We report the case of a patient with syphilitic testicular gumma and vasculitis with adrenal failure due to chronic steroid use.
A 63-year-old male presented with hard right eye swelling and very firm bilateral testes on palpation, which he had for 2 years. Testicular tumor markers were negative; syphilis test was positive. Radiological examination suggested aortitis and bilateral testicular malignancy. The patient received ampicillin for the infection and prednisolone for vasculitis. Left orchidectomy was performed to confirm the presence of testicular tumor; histological examinations revealed granulomatous orchitis. The prednisolone doses were adjusted because of relapses and adverse effects of steroid use. Unfortunately, the patient died in the intensive care unit because of uncontrolled blood pressure and pneumonia.
This is a rare case of syphilis with testicular involvement and vasculitis. This report shows the importance of broadening the differential diagnoses of testicular firmness.
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Chronic obstructive pulmonary disease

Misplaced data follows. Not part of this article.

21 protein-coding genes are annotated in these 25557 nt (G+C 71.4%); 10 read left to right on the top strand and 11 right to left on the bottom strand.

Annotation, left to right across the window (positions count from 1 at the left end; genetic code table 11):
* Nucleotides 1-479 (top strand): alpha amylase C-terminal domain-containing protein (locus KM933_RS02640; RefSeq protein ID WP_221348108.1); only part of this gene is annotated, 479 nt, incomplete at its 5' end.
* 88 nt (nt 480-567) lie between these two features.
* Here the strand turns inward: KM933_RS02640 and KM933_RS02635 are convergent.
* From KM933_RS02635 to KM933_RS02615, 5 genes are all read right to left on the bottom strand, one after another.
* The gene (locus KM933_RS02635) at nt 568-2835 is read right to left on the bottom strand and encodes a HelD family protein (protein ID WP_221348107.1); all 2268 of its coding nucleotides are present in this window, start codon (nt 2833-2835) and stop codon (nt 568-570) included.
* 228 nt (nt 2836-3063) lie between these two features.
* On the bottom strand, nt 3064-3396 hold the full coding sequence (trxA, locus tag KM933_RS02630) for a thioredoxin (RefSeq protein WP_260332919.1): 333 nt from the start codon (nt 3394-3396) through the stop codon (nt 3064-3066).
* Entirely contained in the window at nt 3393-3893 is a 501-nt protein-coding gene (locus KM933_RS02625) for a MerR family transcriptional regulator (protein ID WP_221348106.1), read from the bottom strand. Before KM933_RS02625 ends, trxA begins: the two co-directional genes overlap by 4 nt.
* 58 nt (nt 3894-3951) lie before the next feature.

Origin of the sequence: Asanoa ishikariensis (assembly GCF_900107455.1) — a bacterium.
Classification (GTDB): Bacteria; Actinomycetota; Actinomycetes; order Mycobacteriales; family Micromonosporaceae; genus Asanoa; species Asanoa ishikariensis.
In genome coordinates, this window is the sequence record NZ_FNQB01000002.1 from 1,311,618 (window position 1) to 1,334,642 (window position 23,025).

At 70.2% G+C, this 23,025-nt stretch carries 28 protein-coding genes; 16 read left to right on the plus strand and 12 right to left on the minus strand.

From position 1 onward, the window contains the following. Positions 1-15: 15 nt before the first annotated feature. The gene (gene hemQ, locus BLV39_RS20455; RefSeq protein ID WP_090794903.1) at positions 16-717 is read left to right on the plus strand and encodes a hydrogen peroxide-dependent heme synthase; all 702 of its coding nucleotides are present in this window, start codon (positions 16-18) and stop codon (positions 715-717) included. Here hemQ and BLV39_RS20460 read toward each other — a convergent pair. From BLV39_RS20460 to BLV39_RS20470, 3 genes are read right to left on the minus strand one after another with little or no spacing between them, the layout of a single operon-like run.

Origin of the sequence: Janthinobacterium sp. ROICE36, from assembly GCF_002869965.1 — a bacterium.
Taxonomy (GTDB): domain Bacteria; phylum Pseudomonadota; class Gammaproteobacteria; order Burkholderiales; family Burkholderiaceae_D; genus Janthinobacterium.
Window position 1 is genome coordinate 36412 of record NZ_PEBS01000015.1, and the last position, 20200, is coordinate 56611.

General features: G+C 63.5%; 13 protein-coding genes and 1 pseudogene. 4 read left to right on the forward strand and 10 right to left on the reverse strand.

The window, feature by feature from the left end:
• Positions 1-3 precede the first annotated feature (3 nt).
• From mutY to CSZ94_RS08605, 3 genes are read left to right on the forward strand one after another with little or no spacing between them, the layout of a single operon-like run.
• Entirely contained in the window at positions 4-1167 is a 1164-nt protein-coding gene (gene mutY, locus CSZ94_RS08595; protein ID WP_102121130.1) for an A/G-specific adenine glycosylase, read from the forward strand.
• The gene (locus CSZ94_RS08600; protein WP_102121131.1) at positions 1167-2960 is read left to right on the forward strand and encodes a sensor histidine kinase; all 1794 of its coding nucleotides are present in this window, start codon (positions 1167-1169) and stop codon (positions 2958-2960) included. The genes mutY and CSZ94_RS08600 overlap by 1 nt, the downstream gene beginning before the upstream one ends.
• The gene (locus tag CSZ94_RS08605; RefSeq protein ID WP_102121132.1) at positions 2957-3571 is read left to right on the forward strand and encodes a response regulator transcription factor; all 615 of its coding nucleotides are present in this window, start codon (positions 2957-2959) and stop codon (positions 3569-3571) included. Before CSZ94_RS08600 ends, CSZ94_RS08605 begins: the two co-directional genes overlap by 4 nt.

Human immunodeficiency virus
Intensive care unit
Magnetic resonance imaging
Syphilis involvement in the testis is extremely rare, and the literature has very few case reports. Testicular gummata are characterized by multiple swellings in the testis and granulomatous inflammation with a billiard ball-like hard consistency . It is generally associated with patients with human immunodeficiency virus (HIV) infection. A literature search revealed this was the 24th recorded case of testicular syphilis but only the 2nd case of syphilitic vasculitis (aortitis) accompanying testicular gumma. Herein, we discuss a case of testicular gumma with vasculitis and review the current literature regarding the age at presentation, testicular characteristics, and other systemic findings of testicular syphilis.
In 2014, a 63-year-old patient initially presented at the medicine department with a cough and erythematous areas on the right ankle joint. The patient had a history of smoking (90 pack-years) and chronic obstructive pulmonary disease (COPD).
On examination, the bilateral testes were painless, very firm, smooth, and nonenlarged. There was bilateral decrease in breathing sounds. A painless right orbital mass—hard and immobile—was also noted, but it did not interfere with normal vision or eye movement. No other abnormal clinical signs were observed (Fig. 1).